|System: X360||Review Rating Legend|
|Dev: Tri-Ace||1.0 - 1.9 = Avoid||4.0 - 4.4 = Great|
|Pub: Square Enix||2.0 - 2.4 = Poor||4.5 - 4.9 = Must Buy|
|Release: Sep. 2, 2008||2.5 - 2.9 = Average||5.0 = The Best|
|Players: 1||3.0 - 3.4 = Fair|
|ESRB Rating: Teen||3.5 - 3.9 = Good|
by Jonathan Marx
Tri-Ace and Square Enix have, once again, come together to create an involved JRPG for a worldwide audience. After creating successful franchises such as Star Ocean and Valkyrie Profile, we expected a lot from the teams latest offering. Unfortunately, Infinite Undiscovery doesnt deliver the way I had hoped it would.
The fast-paced combat is interesting and the main storyline is solid, but the tacked on side quests, unwieldy team combat mechanic, and incessant party management makes this a title for the JRPG hardcore and not a broader audience.
Infinite Undiscovery tells an interesting story of a world and its moon. The moon is responsible for keeping balance and harmony on the planet and bestows powerful magical talents to the majority of the people. The story in Infinite Undiscovery follows a young musician named Capell, who looks identical to the worlds prophesied savior, Sigmund, but who has, at least initially, none of his warrior spirit. As such, Capell is thrust into dangerous situations for which he is simply not prepared. Capells ensuing struggle against a cult known as The Order of Chains and their leader, Leonid the Dreadknight, will test the youths resolve and the previous notions he had of himself and his lifes path.
The Order of Chains is powerful force that has captured the moon for itself, trying to harness its power to pave the way for their leaders ascension to godhood, while denying the rest of the worlds inhabitants their right to be blessed by the moon. Moreover, the unnatural chains that have tethered the moon are throwing of the balance and unleashing foul creatures upon the lands. It is up to Capell, the hero Sigmund, and an eclectic group of heroes called the Liberation Force to put an end to the chaining of the moon and the machinations of the Dreadknight.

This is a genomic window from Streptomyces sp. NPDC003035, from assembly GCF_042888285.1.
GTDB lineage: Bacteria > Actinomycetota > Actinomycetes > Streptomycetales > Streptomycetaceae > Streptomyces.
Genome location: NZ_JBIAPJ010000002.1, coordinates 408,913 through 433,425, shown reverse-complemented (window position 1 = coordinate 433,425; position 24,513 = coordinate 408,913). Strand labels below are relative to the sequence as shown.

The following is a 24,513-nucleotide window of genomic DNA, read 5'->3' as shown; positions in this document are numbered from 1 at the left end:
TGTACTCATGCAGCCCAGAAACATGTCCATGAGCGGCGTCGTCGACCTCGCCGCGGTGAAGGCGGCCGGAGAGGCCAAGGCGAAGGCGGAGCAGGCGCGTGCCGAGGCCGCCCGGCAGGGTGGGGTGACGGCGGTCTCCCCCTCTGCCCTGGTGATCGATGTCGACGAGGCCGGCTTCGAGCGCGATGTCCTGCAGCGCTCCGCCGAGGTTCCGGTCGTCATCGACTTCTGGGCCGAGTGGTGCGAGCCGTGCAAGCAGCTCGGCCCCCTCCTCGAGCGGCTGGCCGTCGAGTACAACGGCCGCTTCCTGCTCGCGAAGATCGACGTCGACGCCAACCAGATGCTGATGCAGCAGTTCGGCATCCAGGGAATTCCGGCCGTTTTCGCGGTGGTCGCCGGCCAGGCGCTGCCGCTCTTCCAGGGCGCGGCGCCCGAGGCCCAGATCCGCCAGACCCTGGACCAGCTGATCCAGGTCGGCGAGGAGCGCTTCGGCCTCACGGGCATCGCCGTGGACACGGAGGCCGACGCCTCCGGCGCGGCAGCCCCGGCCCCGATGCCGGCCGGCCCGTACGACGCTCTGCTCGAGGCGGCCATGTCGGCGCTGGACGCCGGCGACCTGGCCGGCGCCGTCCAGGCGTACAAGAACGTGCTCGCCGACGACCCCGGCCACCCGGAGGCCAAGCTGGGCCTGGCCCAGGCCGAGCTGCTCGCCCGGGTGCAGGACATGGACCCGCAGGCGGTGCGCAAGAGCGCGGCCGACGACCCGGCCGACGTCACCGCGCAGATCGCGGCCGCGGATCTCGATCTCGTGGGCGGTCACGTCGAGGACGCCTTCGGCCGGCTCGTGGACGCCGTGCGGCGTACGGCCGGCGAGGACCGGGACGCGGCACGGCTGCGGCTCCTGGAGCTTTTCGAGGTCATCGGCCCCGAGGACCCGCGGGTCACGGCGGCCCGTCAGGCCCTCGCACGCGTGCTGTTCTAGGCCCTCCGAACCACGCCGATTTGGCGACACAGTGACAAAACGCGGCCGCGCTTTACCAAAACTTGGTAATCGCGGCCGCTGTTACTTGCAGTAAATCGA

Sadly, though players will enjoy the interesting world and engaging characters, they will be hard-pressed to find any fun extras. You see, the side quests in Infinite Undiscovery are little more than glorified errands that do little in the way of rewarding your characters. Consequently, these quests are a dispensable waste of time. That means players interested in achieving 100% completion will be bogged down in a river of dull and superfluous missions that have no substantial bearing on the main quest. This definitely hampers the amount of genuine content to be found in the game, despite the fact it is spread over two disks.
Concerning presentation, the smooth animations, interesting character models, varied, detailed environments, and flashy magic and combat effects are great. Plus, the preponderance of excellently crafted cutscenes really help to convey the tale for those who enjoy Japanese storytelling. On the downside, the intensity of the visuals and the hectic battles can lead to extensive clipping and slowdown. This definitely was an eyesore and even impeded gameplay. This is an unfortunate, major blemish on an otherwise pretty game. Graciously, the presentation is bolstered by the solid delivery of the lines by the actors (even if the words didnt quite match the characters lips). Moreover, the musical score successfully communicates the intensity of the battles and the mystery of the world.
The combat system in Infinite Undiscovery is unique and interesting. I thoroughly enjoyed the mechanic, but, at the same time, I wouldnt be surprised to find out that others were put off by it. Thats because the scheme tries to tackle not only individual combat actions, but also dual, connected attacks and full party control in real-time. It can be a bit overwhelming at first and remains a bit cumbersome throughout.